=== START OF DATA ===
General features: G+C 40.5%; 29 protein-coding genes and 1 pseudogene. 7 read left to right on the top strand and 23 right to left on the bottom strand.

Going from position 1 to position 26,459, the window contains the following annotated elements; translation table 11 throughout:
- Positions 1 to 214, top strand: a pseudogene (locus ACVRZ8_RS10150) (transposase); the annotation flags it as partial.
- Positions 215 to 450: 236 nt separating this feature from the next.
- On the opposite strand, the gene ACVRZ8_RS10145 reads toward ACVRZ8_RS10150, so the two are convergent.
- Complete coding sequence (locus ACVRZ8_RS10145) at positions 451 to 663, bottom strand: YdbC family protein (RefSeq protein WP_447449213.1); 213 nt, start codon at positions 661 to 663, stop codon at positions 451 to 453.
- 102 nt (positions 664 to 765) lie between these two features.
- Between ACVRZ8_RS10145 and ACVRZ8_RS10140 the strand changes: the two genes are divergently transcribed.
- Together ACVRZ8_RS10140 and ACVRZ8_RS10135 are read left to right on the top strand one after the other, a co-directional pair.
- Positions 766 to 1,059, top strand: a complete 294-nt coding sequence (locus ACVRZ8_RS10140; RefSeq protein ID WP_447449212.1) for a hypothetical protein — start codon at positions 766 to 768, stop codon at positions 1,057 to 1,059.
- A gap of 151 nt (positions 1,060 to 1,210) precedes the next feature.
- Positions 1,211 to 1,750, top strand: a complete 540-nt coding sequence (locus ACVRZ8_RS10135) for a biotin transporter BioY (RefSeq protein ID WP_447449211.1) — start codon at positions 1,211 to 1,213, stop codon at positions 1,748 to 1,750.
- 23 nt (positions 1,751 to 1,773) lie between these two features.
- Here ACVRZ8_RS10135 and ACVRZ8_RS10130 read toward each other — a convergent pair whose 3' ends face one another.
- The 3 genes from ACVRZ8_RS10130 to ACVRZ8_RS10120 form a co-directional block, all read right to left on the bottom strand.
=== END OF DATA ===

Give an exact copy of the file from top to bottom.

General features: G+C 40.5%; 29 protein-coding genes and 1 pseudogene. 7 read left to right on the top strand and 23 right to left on the bottom strand.

Going from position 1 to position 26,459, the window contains the following annotated elements; translation table 11 throughout:
- Positions 1 to 214, top strand: a pseudogene (locus ACVRZ8_RS10150) (transposase); the annotation flags it as partial.
- Positions 215 to 450: 236 nt separating this feature from the next.
- On the opposite strand, the gene ACVRZ8_RS10145 reads toward ACVRZ8_RS10150, so the two are convergent.
- Complete coding sequence (locus ACVRZ8_RS10145) at positions 451 to 663, bottom strand: YdbC family protein (RefSeq protein WP_447449213.1); 213 nt, start codon at positions 661 to 663, stop codon at positions 451 to 453.
- 102 nt (positions 664 to 765) lie between these two features.
- Between ACVRZ8_RS10145 and ACVRZ8_RS10140 the strand changes: the two genes are divergently transcribed.
- Together ACVRZ8_RS10140 and ACVRZ8_RS10135 are read left to right on the top strand one after the other, a co-directional pair.
- Positions 766 to 1,059, top strand: a complete 294-nt coding sequence (locus ACVRZ8_RS10140; RefSeq protein ID WP_447449212.1) for a hypothetical protein — start codon at positions 766 to 768, stop codon at positions 1,057 to 1,059.
- A gap of 151 nt (positions 1,060 to 1,210) precedes the next feature.
- Positions 1,211 to 1,750, top strand: a complete 540-nt coding sequence (locus ACVRZ8_RS10135) for a biotin transporter BioY (RefSeq protein ID WP_447449211.1) — start codon at positions 1,211 to 1,213, stop codon at positions 1,748 to 1,750.
- 23 nt (positions 1,751 to 1,773) lie between these two features.
- Here ACVRZ8_RS10135 and ACVRZ8_RS10130 read toward each other — a convergent pair whose 3' ends face one another.
- The 3 genes from ACVRZ8_RS10130 to ACVRZ8_RS10120 form a co-directional block, all read right to left on the bottom strand.